In “Mastectomy, Part 1,” Miss Ellie gets breast cancer, probably becoming television’s first major character to have the disease. “Mastectomy, Part 2” is equally provocative, as the health crisis prompts the Ewings to ponder the meaning of beauty.
Who says “Dallas” isn’t deep?
In one of this episode’s best scenes, Sue Ellen and Pam debate attractiveness. When Sue Ellen declares she has “never met a man yet who thought of brains when he first looked at a woman,” her sister-in-law is incredulous. “Women don’t just exist for men,” Pam says.
To some, this scene is probably a little Nixon-goes-to-China. When it aired in 1979, “Dallas” – along with fellow hits “Charlie’s Angels” and “Three’s Company” – routinely touting the sex appeal of its lead actresses. Sue Ellen and Pam’s conversation suggests “Dallas” aspired to be something more, at least during the “Mastectomy” episodes.
The scene also invites us to wonder how the cancer storyline might have been different if Sue Ellen or Pam had been diagnosed with the disease instead of Miss Ellie. My take: It might have been more audacious to assign the disease to a younger character, but it wouldn’t have necessarily been more eye-opening.
Consider the “Mastectomy, Part 2” scene where Ellie, having returned home after her surgery, tries on dresses in her bedroom and decides none fit properly. She collapses in tears and Jock rushes to her side, telling her “it doesn’t matter.”
“Why doesn’t it matter?” Ellie says, sobbing. “Because I’m not young anymore? Don’t you think I care the way I look? Don’t you care?”
I’ll confess: I rarely think of Miss Ellie as a sexual character. The notion that a woman her age might want to be physically appealing to her husband hadn’t occurred to me, so this scene makes me appreciate how bold the “Mastectomy” episodes remain.
Ellie’s breakdown also offers another reminder – not that one is needed – of how good Barbara Bel Geddes and Jim Davis are in their roles. This is a big scene for the actors and they perform well, but they also excel in this episode’s quieter moments.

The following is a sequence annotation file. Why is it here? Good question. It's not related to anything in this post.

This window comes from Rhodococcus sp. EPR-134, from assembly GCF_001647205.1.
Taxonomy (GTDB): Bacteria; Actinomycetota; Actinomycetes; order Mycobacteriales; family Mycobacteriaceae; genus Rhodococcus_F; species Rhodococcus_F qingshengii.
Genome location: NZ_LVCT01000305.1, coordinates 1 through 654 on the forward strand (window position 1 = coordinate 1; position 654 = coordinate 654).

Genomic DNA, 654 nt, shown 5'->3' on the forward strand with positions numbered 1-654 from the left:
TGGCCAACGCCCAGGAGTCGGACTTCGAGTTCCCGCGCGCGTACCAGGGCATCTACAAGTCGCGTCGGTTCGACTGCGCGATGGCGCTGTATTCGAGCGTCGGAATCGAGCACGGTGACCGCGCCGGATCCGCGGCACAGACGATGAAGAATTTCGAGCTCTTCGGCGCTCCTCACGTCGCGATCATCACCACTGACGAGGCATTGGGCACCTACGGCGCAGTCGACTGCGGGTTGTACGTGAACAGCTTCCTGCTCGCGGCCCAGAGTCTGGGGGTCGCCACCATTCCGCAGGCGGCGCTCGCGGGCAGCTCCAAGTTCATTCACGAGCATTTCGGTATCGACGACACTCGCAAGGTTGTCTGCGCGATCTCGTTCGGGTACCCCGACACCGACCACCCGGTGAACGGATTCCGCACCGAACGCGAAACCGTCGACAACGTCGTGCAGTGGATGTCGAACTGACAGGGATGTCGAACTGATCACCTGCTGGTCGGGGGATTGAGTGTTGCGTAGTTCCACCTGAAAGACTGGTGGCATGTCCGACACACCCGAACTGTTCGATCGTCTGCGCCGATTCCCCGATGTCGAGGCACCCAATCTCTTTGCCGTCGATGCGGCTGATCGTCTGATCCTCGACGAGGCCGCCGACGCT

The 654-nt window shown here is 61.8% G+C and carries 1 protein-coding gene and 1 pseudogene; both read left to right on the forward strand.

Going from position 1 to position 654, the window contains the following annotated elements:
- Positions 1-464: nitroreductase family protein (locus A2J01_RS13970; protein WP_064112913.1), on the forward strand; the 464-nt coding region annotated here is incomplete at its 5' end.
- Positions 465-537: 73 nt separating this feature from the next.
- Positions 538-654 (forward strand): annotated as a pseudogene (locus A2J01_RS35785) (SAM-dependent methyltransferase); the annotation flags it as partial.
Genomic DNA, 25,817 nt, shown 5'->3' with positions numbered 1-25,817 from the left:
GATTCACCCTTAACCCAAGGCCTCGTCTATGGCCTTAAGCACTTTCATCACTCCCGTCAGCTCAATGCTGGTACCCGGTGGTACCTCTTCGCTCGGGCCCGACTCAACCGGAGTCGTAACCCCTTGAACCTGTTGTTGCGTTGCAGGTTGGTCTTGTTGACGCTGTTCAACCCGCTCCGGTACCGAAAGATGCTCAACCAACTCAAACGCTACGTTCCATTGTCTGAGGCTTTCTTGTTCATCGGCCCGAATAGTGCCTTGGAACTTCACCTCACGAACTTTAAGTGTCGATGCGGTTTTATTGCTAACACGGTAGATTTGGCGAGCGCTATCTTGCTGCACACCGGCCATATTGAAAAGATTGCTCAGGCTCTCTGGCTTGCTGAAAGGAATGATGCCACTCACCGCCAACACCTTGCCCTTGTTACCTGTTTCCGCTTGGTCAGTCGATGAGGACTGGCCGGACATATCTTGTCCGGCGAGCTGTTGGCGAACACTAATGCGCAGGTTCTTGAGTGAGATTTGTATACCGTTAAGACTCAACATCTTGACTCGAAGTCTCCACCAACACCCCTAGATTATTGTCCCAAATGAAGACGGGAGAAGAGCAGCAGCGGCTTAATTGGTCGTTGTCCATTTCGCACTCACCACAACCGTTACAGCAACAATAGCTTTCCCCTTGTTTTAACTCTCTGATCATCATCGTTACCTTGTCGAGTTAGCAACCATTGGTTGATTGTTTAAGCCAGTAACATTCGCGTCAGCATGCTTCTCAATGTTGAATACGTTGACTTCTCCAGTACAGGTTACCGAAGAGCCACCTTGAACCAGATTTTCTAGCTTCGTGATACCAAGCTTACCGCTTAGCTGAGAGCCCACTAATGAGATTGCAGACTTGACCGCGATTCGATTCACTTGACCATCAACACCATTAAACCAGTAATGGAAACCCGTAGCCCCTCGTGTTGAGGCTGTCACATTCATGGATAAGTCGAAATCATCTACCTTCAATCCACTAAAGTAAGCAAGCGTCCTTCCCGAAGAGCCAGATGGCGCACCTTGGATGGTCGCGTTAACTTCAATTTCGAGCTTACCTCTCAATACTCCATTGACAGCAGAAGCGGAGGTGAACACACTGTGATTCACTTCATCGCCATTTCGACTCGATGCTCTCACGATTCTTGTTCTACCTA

For example, at the end of “Mastectomy, Part 2,” Jock visits Bobby under the pretense of discussing Southfork business, but the conversation soon turns to Jock’s struggle to reconcile with Ellie. “I just had to have somebody to talk to,” Jock says. Davis delivers the line with such desperation, it’s hard to not be moved.
Ultimately, moments like these make “Mastectomy, Part 2” satisfying. This episode raises questions but doesn’t really answer them – and that’s OK, because the goal seems to be making viewers think for themselves.
‘MASTECTOMY, PART 2’
Season 3, Episode 10
Airdate: November 16, 1979
Audience: 22 million homes, ranking 5th in the weekly ratings
Writer: Arthur Bernard Lewis
Director: Irving J. Moore
Synopsis: After her surgery, Miss Ellie struggles to cope with the loss of her breast. Digger urges her to leave Jock for him, but she turns him down and reconciles with Jock.
Cast: Barbara Bel Geddes (Miss Ellie Ewing), Jim Davis (Jock Ewing), Patrick Duffy (Bobby Ewing), Linda Gray (Sue Ellen Ewing), Larry Hagman (J.R. Ewing), Steve Kanaly (Ray Krebbs), Ken Kercheval (Cliff Barnes), Jared Martin (Dusty Farlow), Victoria Principal (Pam Ewing), Charlene Tilton (Lucy Ewing), Keenan Wynn (Digger Barnes), John Zaremba (Dr. Harlan Danvers)